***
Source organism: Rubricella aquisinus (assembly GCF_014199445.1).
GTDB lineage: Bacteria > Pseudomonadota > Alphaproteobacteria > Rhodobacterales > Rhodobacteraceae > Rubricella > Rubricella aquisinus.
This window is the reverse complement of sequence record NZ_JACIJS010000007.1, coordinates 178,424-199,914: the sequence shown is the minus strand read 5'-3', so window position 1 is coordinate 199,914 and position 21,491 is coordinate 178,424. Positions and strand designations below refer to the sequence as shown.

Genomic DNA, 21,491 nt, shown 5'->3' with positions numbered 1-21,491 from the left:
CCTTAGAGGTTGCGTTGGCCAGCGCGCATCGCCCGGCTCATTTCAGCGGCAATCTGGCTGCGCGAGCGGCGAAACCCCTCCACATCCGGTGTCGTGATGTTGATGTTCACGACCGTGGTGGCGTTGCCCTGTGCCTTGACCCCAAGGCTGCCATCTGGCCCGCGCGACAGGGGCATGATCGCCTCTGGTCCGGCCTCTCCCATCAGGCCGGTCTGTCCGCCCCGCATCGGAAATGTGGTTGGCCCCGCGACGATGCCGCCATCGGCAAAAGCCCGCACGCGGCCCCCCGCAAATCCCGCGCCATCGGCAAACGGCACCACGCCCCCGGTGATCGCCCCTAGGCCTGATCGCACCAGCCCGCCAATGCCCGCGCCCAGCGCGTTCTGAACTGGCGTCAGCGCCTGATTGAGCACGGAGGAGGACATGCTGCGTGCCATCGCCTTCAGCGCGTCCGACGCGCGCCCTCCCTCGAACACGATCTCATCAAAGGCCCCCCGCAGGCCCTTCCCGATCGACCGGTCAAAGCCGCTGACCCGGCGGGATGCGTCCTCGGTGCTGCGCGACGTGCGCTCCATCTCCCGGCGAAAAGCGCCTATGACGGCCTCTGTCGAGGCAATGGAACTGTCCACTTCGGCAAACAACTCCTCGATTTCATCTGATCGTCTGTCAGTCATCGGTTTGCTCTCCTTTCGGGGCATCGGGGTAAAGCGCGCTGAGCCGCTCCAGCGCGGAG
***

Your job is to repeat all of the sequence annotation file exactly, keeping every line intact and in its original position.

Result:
Source organism: Rubricella aquisinus (assembly GCF_014199445.1).
GTDB lineage: Bacteria > Pseudomonadota > Alphaproteobacteria > Rhodobacterales > Rhodobacteraceae > Rubricella > Rubricella aquisinus.
This window is the reverse complement of sequence record NZ_JACIJS010000007.1, coordinates 178,424-199,914: the sequence shown is the minus strand read 5'-3', so window position 1 is coordinate 199,914 and position 21,491 is coordinate 178,424. Positions and strand designations below refer to the sequence as shown.

Genomic DNA, 21,491 nt, shown 5'->3' with positions numbered 1-21,491 from the left:
CCTTAGAGGTTGCGTTGGCCAGCGCGCATCGCCCGGCTCATTTCAGCGGCAATCTGGCTGCGCGAGCGGCGAAACCCCTCCACATCCGGTGTCGTGATGTTGATGTTCACGACCGTGGTGGCGTTGCCCTGTGCCTTGACCCCAAGGCTGCCATCTGGCCCGCGCGACAGGGGCATGATCGCCTCTGGTCCGGCCTCTCCCATCAGGCCGGTCTGTCCGCCCCGCATCGGAAATGTGGTTGGCCCCGCGACGATGCCGCCATCGGCAAAAGCCCGCACGCGGCCCCCCGCAAATCCCGCGCCATCGGCAAACGGCACCACGCCCCCGGTGATCGCCCCTAGGCCTGATCGCACCAGCCCGCCAATGCCCGCGCCCAGCGCGTTCTGAACTGGCGTCAGCGCCTGATTGAGCACGGAGGAGGACATGCTGCGTGCCATCGCCTTCAGCGCGTCCGACGCGCGCCCTCCCTCGAACACGATCTCATCAAAGGCCCCCCGCAGGCCCTTCCCGATCGACCGGTCAAAGCCGCTGACCCGGCGGGATGCGTCCTCGGTGCTGCGCGACGTGCGCTCCATCTCCCGGCGAAAAGCGCCTATGACGGCCTCTGTCGAGGCAATGGAACTGTCCACTTCGGCAAACAACTCCTCGATTTCATCTGATCGTCTGTCAGTCATCGGTTTGCTCTCCTTTCGGGGCATCGGGGTAAAGCGCGCTGAGCCGCTCCAGCGCGGAG